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Wark, David (1939 - 2005)

Published Sources
Born: 27 June 1939  Melbourne, Victoria, Australia.  Died: 8 June 2005  Victoria, Australia.
David Wark made significant contributions to the field of Meteoritics including the discovery of the Wark-Lovering rims that surround inclusion bodies on meteorites. He worked at the University of Melbourne for several periods of time throughout his career and worked overseas at the California Institute of Technology and the Neutron Activation lab in Tucson, USA. The last seven years of his life were spent on self-funded meteorite research with the help of the CSIRO and Melbourne, Monash and Australian National Universities.

Career Highlights
The following information and exerts are taken from the obituary written by Dr K. Liffman (CSIRO/MIT) published in Meteoritics and Planetary Sciences 2005.

After completing a Bachelor of Science (BSc) and Diploma of Education at the University of Melbourne, David Wark taught in a high school for four years. Afterwards he moved to Zambia, then England where he taught for another two years. Wark then returned to Australia and was hired as a research assistant in the Geology Department at the University of Melbourne. David Wark devoted himself to his work and was soon producing some significant results, in particular he used ‘Lexan’ fission track maps to co-discover, in lunar material, the new mineral Tranquillityte. He also used similar and other techniques to characterize other mineral phases such as Zirconolite and Monazite in lunar rocks.

One day his supervisor (Professor John Lovering) handed him some Allende meteorite samples with the instruction to, “See what you can find in those white inclusions …”. Wark spent many hours per day searching the samples of Allende’s Ca-Al-rich Inclusions (CAIs) with instruments including a scanning electron microscope and a microprobe. Among his many finds, David Wark demonstrated that thin layers of spinel-plus-perovskite, alteration products and pyroxene were ubiquitous on coarse CAIs, and that this sequence of layers was identical to that making up the individual bodies in Fine-grained aggregates. These layers were soon referred to as ‘Wark-Lovering’ rims by his colleagues. The ‘discovery’ of rims and of their similarity to fine-grained CAI bodies was David’s most important work, and has stimulated many other studies, although the origin of rim layers still remains uncertain almost 30 years later.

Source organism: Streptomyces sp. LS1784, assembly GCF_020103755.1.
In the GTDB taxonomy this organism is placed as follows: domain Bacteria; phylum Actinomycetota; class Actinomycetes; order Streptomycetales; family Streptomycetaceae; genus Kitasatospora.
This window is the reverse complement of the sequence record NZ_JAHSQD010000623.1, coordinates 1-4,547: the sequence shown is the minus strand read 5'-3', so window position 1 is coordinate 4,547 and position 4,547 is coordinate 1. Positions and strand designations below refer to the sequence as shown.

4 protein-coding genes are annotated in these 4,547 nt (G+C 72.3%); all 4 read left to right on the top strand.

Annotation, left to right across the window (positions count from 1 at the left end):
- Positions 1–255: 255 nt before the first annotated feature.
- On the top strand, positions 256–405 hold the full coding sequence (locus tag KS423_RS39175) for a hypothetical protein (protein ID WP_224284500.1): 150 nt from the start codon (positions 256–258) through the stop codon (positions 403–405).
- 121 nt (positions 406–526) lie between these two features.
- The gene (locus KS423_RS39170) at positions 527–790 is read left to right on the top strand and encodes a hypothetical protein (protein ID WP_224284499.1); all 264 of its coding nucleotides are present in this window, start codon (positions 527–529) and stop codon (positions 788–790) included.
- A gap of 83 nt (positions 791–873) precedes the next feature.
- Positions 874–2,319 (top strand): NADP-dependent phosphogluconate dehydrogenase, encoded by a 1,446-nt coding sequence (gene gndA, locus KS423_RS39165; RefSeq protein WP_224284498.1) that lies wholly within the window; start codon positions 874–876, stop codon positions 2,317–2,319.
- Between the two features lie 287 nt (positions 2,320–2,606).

After presenting his ‘Rims’ work at the Lunar Science Conference in Houston, Wark was invited to attend the California Institute of Technology (Caltech) and was eventually offered a job there. His work at Caltech led to new ways of classifying CAIs and also a method for distinguishing ‘framboids’ from ‘palisades’, where he described the latter as captured CAIs-within-CAIs. Back at Melbourne University David Wark could not find funding for his research so worked as a dogsbody in the Geology Department while finishing his Ph.D. part-time. Soon afterwards he moved to the Neutron Activation lab in Tucson, where he remained for six years. Upon his return to Melbourne, Wark was once again unable to obtain funding for meteorite research and obtained a job in industrial research, first on coal combustion and then on beach sand minerals. During this time his desire to continue his research on meteorites and the Wark-Lovering rims did not faulter, so he spent the next seven years self-funding this private research.


Structure based on ISAAR(CPF) - click here for an explanation of the fields.Prepared by: Annette Alafaci
Created: 3 August 2005
Modified: 29 January 2007

Published by The University of Melbourne eScholarship Research Centre on ASAPWeb, 1994 - 2007
Originally published 1994-1999 by Australian Science Archives Project, 1999-2006 by the Australian Science and Technology Heritage Centre
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Updated: 26 February 2007

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